"The Turks consider stoutness a beauty, and the last thing a Turkish lady would dream of would be to try and give herself a small waist. Their feet, too, grow in natural freedom. When they sit down, they slip off even their embroidered slippers and tuck their feet under them. There are a few wives who do about what they like in dress, who buy and wear high colored French boots, but this is exceptional."

After that visit, Elizabeth continue, they went out to inspect the gardens. "These gardens are in terraces that extend up the side of the hill behind the Grand Vizier's palace for about half a mile. I have spoken before about the very tasteful way in which every shrub, tree, flowerbed, was marked out with hundreds of little lights. In the midst of the garden is a large conservatory. This was lined with flowers whose rich perfumes filled the air. It was so arranged that quite a crowd could walk about in it without any danger of hurting the flowers. It was glass, of course, and so lighted by the outside illumination, giving by its subdued light a refreshing relief from the almost dazzling light everywhere else. It seemed a pity some Romeos and Juliets should not have the benefit of it...

"The supper was served in a gay pavilion built for the occasion, near the greenhouse. It was lighted by colored lanterns, and the tables loaded with French dainties! They were dainties, it is true, and it was absurd to sigh because one must eat boned turkey and chicken salad. But for days we had seen a most unusual amount of smoke pouring from the kitchen chimneys, and we knew a great Turkish feast was being prepared. But in mistaken kindness, and doubtless at enormous expense and inconvenience, the Sultan's guests must be served with a French supper. There had been a dinner in the afternoon thoroughly à la Turque. As they had over fifty courses, each supposed to be a little bit better than the last, I wondered the gentlemen who were favored with invitations to attend it, were able to move. But the Turkish feasts are so unlike English dinners they seem to have quite a different effect. It seems as if their cooking was so perfect that the food digested directly.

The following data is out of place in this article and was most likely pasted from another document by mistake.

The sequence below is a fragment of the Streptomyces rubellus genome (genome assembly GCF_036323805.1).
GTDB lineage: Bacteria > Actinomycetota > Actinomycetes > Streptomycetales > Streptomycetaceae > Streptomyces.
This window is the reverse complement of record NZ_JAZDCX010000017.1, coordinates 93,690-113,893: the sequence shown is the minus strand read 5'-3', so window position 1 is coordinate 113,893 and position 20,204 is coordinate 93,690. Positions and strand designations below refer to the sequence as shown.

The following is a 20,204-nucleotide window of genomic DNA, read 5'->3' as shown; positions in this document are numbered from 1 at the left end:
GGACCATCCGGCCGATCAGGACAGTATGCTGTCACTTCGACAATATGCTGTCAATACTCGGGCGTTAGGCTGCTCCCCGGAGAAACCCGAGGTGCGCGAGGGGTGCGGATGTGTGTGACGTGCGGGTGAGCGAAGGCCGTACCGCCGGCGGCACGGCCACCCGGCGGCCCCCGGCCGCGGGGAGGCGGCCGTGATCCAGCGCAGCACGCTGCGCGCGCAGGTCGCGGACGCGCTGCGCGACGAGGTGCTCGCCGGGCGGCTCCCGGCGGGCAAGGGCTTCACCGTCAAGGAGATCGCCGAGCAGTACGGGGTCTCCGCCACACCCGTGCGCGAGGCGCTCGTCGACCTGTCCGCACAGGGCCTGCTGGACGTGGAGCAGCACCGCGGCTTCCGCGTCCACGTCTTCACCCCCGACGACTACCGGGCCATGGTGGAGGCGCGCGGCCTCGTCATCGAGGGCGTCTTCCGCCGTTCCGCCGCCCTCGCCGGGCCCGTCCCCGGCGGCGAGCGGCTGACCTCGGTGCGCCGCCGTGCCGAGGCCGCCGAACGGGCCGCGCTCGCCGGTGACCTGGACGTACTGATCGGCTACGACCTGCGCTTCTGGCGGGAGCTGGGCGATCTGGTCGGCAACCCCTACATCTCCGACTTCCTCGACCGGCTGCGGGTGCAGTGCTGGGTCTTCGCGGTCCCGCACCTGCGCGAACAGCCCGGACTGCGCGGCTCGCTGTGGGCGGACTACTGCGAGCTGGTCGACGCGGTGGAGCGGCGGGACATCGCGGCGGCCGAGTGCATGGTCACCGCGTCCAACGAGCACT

"When we had feasted...we went into the palace again...found our cloaks, and...went out the way we had come in a few hours before. We found 'here and there a traveller' instead of the crowds we passed through in coming in; for the Turks keep early hours.

"When we reached the boat landing we had to wait awhile for our boatman to return from the opposite shore. We noticed that the village beyond us was quiet, except for the barking of various dogs. Some of the palaces were still illuminated, but the lights seemed fast dying out in most of them. The water, which had been quite crowded near shore with caiques and larger craft, was comparatively deserted. Nobody shouted as our 'caiquegees' rowed close in shore. We stepped in, with our slippered feet, without having a drop splashed on us.

"We reached home by one o'clock... All the people on our side seemed to have 'turned in' and gone to sleep.

"So ended this gay and brilliant fete. It was given for the Sultan but enjoyed by the people."

Malcolm and Marcia Stevens once lived in Istanbul and are writing a biography of Cyrus Hamlin, founder of Istanbul's Robert College.

This article appeared on pages 2-7 of the March/April 1985 print edition of Saudi Aramco World.


Check the Public Affairs Digital Image Archive for March/April 1985 images.